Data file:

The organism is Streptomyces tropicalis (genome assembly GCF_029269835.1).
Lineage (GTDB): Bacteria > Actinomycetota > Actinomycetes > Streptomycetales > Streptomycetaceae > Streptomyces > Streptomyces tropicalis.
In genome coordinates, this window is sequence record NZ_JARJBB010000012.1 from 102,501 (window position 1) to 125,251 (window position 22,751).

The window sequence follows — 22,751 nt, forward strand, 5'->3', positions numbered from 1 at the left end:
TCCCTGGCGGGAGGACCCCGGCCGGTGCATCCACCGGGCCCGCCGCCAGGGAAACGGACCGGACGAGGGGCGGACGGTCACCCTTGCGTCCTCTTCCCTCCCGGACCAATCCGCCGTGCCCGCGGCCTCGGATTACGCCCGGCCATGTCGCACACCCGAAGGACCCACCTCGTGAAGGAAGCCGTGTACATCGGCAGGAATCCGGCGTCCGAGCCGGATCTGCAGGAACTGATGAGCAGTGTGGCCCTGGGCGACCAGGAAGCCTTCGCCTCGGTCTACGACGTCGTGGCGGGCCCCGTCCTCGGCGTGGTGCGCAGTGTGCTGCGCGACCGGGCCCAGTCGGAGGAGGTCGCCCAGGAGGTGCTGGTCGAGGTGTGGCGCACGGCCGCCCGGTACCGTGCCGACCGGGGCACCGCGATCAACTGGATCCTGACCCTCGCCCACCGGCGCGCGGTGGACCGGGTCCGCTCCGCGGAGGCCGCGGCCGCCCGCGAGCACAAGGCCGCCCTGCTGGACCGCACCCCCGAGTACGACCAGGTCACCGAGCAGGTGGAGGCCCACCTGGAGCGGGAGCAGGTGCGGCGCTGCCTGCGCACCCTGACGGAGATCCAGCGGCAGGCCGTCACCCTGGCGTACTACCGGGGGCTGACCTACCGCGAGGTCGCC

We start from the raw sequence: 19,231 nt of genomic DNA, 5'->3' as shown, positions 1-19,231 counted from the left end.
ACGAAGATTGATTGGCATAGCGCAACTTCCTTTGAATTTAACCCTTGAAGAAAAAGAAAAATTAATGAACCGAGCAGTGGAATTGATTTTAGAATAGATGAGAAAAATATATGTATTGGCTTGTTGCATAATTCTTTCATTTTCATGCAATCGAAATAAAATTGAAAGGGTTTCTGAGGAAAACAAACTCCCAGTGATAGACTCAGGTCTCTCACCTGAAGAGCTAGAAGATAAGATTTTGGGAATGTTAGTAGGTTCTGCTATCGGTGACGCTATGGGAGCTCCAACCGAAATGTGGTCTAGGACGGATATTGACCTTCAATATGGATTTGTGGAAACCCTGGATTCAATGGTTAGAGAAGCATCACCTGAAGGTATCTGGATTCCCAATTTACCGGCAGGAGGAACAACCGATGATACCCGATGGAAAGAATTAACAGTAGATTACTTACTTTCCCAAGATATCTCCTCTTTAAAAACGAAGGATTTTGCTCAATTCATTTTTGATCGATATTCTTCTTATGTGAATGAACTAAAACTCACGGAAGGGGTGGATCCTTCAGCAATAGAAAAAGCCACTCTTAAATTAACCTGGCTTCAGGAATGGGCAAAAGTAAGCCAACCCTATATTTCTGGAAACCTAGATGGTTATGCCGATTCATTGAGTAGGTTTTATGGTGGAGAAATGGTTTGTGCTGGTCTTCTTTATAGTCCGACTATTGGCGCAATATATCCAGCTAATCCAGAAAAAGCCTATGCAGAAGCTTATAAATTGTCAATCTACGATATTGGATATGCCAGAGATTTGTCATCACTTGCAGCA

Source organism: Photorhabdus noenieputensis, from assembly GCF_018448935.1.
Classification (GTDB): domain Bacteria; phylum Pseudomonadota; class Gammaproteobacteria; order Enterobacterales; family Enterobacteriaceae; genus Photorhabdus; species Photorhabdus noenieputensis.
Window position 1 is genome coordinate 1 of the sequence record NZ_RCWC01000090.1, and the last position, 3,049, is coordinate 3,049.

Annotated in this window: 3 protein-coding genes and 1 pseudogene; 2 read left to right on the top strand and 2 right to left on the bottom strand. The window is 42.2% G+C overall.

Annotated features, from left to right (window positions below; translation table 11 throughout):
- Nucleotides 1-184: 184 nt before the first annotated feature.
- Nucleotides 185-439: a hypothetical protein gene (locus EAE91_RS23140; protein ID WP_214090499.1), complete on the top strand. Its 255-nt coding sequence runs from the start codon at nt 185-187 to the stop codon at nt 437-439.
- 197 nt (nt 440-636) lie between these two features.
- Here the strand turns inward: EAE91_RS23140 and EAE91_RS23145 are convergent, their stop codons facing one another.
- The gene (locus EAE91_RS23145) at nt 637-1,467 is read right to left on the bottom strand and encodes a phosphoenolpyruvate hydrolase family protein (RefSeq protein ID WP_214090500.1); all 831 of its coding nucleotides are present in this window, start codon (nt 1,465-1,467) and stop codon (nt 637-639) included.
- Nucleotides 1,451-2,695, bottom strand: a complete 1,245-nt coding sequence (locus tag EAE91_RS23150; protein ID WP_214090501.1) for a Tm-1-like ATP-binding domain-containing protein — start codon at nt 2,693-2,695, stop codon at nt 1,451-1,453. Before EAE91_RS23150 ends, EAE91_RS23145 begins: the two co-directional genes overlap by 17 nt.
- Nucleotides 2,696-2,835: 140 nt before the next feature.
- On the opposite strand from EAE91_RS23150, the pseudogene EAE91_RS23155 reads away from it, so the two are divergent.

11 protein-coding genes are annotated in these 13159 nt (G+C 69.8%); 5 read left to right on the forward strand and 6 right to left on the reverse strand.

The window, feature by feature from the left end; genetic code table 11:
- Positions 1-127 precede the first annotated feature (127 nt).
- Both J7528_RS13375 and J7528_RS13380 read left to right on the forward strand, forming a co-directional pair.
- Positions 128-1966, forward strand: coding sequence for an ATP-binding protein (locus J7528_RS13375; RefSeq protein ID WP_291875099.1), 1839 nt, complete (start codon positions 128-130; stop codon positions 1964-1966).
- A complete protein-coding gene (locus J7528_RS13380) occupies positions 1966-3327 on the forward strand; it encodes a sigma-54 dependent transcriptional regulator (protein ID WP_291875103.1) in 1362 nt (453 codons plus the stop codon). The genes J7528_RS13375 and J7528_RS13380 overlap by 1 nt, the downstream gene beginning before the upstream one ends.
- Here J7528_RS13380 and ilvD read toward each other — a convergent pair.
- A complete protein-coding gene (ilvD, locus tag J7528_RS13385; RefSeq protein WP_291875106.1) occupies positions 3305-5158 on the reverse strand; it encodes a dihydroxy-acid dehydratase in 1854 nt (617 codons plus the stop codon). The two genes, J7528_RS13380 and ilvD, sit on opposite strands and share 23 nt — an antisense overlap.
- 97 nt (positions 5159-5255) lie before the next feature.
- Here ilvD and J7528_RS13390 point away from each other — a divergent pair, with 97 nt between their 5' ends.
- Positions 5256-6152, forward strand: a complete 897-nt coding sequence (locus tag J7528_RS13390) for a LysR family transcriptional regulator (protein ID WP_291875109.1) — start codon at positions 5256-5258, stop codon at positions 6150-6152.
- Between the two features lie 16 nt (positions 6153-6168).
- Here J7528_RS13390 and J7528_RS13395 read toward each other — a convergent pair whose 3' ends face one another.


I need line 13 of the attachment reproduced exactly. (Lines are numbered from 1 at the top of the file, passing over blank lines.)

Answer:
- Nucleotides 1-184: 184 nt before the first annotated feature.